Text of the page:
Shinjuku Gyoen (Tokyo), View on the Japanese garden at the end of winter

Shinjuku Gyoen

The National Imperial Garden in Tokyo

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Shinjuku Gyoen National Garden is a large park located in the west of Tokyo, between Shinjuku and Sendagaya stations. Formerly the residence of Naito family, it is nowadays very popular among tourists and Tokyo inhabitants. It includes three gardens of Japanese, English and French styles, as well as 1,500 cherry trees blooming marvelously in spring.

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Shinjuku Gyoen is closed until further notice to prevent the spread of the Coronavirus in Japan

Shinjuku Gyoen is 58 hectares (144 acres) wide, and one of Tokyo’s largest parks, along with the Imperial Palace Garden and Yoyogi Park. It is a national park managed by the Japanese Ministry of Environment. Located a few hundred meters away from Shinjuku’s electric heart, it spreads up to Sendagaya. The park was built on feudal clan Naito’s estate, and among other things became a botanical garden, then an imperial garden at the end of the 19th century. The present day’s setting was completed in 1906, and the park opened to the public in 1949.

More than 20,000 trees grow in the park, but it is renowned for its 1,500 cherry trees of three different sakura 🌸 species, selected to offer a prolonged blooming season at the beginning of spring. Earlier in the year, Japanese plum trees are the first to display their flowers, that can be enjoyed by early March’s visitors in a sort of advanced ohanami.

The other seasons are not to be neglected either: hydrangeas bloom in summer, autumn displays the red momiji 🍁 leaves and chrysanthemums, and winter welcomes narcissus and indigos.

Shinjuku Gyoen (Tokyo), Cherry blossoms in spring 7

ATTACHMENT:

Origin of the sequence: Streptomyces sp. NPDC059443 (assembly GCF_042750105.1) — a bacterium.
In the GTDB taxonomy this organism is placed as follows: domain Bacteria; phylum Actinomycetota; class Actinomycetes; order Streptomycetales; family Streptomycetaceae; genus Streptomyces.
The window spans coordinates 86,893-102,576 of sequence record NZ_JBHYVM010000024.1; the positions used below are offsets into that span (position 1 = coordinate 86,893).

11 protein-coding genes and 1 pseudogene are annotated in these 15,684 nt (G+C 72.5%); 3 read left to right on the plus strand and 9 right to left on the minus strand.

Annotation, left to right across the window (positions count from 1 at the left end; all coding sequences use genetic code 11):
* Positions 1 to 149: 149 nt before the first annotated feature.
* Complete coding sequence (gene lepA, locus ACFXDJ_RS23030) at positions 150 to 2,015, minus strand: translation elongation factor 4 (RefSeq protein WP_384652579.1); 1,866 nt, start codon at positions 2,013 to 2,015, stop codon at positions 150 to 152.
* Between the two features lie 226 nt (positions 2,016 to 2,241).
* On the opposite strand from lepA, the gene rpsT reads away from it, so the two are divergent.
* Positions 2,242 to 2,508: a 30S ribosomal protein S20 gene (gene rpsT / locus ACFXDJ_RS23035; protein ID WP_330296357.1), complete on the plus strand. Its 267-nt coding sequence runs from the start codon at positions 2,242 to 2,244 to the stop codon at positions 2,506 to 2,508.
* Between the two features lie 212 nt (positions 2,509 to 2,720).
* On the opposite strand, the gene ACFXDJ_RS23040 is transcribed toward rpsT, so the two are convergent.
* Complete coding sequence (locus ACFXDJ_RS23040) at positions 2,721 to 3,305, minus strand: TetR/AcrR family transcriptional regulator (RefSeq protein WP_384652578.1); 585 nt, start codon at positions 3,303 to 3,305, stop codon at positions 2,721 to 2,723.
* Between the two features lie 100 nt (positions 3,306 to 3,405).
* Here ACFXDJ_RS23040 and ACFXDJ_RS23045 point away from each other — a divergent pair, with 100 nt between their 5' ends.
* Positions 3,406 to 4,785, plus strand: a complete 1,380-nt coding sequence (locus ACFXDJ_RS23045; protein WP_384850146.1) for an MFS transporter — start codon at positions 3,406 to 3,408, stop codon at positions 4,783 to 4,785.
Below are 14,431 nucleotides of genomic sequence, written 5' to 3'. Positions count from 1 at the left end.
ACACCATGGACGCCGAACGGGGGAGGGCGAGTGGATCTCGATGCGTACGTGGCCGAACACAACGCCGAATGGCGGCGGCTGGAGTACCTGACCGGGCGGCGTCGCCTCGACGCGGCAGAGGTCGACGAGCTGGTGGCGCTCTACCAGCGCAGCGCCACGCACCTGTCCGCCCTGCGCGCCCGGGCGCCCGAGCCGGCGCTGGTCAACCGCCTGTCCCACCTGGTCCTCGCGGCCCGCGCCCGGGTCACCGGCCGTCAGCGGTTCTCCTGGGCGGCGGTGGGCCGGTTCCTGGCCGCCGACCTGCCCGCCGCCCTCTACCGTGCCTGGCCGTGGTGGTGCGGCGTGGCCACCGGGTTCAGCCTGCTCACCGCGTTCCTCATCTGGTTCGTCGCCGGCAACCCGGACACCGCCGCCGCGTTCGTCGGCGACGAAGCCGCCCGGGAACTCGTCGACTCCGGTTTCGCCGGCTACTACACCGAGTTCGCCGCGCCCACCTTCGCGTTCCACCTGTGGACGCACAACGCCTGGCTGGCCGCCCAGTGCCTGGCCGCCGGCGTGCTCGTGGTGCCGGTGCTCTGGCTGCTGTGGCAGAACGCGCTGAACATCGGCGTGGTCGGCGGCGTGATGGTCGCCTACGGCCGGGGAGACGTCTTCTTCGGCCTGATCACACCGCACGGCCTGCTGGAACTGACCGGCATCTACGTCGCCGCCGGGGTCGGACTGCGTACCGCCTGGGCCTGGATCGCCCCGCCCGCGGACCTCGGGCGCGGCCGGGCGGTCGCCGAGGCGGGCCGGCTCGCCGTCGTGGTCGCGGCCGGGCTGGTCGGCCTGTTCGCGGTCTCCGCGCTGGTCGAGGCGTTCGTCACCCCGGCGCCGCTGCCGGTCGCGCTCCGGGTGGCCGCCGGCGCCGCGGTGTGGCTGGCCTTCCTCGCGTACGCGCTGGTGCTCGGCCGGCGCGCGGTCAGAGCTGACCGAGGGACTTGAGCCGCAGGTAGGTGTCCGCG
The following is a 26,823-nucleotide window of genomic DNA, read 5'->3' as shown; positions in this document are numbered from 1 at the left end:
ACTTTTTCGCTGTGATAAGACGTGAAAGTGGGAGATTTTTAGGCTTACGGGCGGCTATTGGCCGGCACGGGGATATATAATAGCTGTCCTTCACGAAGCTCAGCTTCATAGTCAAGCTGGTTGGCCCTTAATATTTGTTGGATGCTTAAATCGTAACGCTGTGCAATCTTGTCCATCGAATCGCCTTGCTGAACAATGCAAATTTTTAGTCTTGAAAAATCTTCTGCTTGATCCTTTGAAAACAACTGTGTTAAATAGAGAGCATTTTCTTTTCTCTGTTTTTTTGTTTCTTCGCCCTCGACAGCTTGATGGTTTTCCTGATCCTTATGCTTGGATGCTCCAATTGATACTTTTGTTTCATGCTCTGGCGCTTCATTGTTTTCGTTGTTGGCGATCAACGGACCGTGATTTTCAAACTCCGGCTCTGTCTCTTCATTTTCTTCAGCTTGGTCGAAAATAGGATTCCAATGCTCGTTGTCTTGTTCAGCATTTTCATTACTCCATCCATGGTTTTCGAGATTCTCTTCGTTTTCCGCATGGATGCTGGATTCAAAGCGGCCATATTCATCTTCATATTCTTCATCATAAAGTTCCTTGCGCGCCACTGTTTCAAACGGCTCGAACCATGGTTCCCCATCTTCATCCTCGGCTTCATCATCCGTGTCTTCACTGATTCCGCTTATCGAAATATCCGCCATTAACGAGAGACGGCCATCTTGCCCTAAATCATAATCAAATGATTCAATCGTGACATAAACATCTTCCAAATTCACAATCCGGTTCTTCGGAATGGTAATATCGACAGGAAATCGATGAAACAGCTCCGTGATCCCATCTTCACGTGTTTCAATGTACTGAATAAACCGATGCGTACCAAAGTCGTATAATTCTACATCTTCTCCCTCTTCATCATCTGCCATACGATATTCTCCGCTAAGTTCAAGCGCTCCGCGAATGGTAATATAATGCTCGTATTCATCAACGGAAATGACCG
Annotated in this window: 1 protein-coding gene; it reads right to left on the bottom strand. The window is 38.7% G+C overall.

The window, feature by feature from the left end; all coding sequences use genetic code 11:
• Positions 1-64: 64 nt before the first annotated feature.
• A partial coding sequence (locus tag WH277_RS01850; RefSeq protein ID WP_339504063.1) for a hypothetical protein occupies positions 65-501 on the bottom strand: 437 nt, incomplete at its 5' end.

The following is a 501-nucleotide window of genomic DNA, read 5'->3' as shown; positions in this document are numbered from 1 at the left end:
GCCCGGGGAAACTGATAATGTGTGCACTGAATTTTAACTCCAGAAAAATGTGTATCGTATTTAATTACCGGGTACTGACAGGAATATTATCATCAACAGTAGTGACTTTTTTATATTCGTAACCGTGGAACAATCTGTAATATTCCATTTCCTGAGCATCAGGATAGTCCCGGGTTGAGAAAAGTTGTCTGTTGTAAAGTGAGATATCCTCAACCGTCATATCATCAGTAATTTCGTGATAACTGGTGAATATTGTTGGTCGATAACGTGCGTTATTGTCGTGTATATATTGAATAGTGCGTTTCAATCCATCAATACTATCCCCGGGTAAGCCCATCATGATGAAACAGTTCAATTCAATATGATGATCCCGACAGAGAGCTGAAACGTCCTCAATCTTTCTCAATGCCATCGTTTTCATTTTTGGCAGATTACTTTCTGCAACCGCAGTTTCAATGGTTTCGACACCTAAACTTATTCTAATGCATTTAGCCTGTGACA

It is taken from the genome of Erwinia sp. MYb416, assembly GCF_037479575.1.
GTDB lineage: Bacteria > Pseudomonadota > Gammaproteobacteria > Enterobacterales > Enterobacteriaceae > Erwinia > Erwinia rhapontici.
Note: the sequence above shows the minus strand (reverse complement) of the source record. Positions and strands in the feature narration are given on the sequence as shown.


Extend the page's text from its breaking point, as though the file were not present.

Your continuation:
A beautiful Meiji Era garden

This wonderful garden arranged at the end of Meiji Era (1868 – 1912) states its Western influences and Asian heritage. Shinjuku Gyoen indeed displays:

  • A traditional Japanese garden, in which a large chrysanthemum field grows,
  • A French style garden, with a rose garden, designed at the end of the 19th century by garden landscaper Henri Martinet, intendant of Versailles palace gardens,
  • And an English landscape garden, with vast lawns.

The diversity of trees and flowers species growing throughout the park offers a somehow unexpected sight in the heart of Tokyo, in any season.

Beyond the walk on the lawns and around the ponds, two teahouses welcome visitors in the Japanese garden, as well as restaurants and several rest houses. There is also an interesting architectural display, with :

  • The Greenhouse and its surprising subtropical plants, remains of its botanical garden past,
  • The Old Imperial Rest House Kyû-Yôkan-Gokyû-sho, once used by the emperor, it became a National Important property in 2001,
  • And the extraordinary Taiwan Pavilion, Kyû-Goryôtei, built in 1927 to commemorate Showa emperor’s wedding, and one of the few examples of Chinese inspiration building in Japan. It stands on the shore of a pond and provides nice views on the Japanese garden.

Shinjuku Gyoen (Tokyo), Taïwan Pavilion Kyu-Goryotei

One of the most popular parks in Tokyo

The park is an integral constituent of several Japanese pop’ culture works. For example, it appears in:

  • The medium-length animated movie Garden of Words (2013) by Makoto Shinkai,
  • The animated movie City Hunter: Shinjuku Private Eyes (2019).

For the anecdote, the municipality discovered that one of its employees selling entrance tickets, aged 73, let foreign visitors enter for free between 2014 and 2016 as he feared miscommunication. He was just asked to resign. From an audit carried out in 2018, the estimated unpaid tickets amount to 125,000, incurring a ¥25 million (~US$234,584) loss.

In March 2020, the ageing café at the center of Shinjuku Gyoen was refurbished to become a Starbucks.

A must-see green space in the heart of the metropolis

Shinjuku Gyoen is a green lung spreading between Shinjuku’s buildings. It offers a possibly long and relaxing visit, a real break in the never sleeping Tokyo and especially in such a bustling area.

Families with children greatly appreciate the park as children can run to their hearts’ contents. Sakura season is the most frequented period, but Shinjuku Gyoen is a lot quieter on the rest of the year, offering one to two hours long walks, that can be interrupted by a picnic for an interesting luncheon the grass.

Shinjuku Gyoen's perfectly maintained grounds are renowned for spring blooming and make for a must-see visit all year long.

⬇️ Further down this page, discover our visit guide in Shinjuku Gyoen and around.
By Kanpai Last Updated on February 25, 2021 Shinjuku Gyoen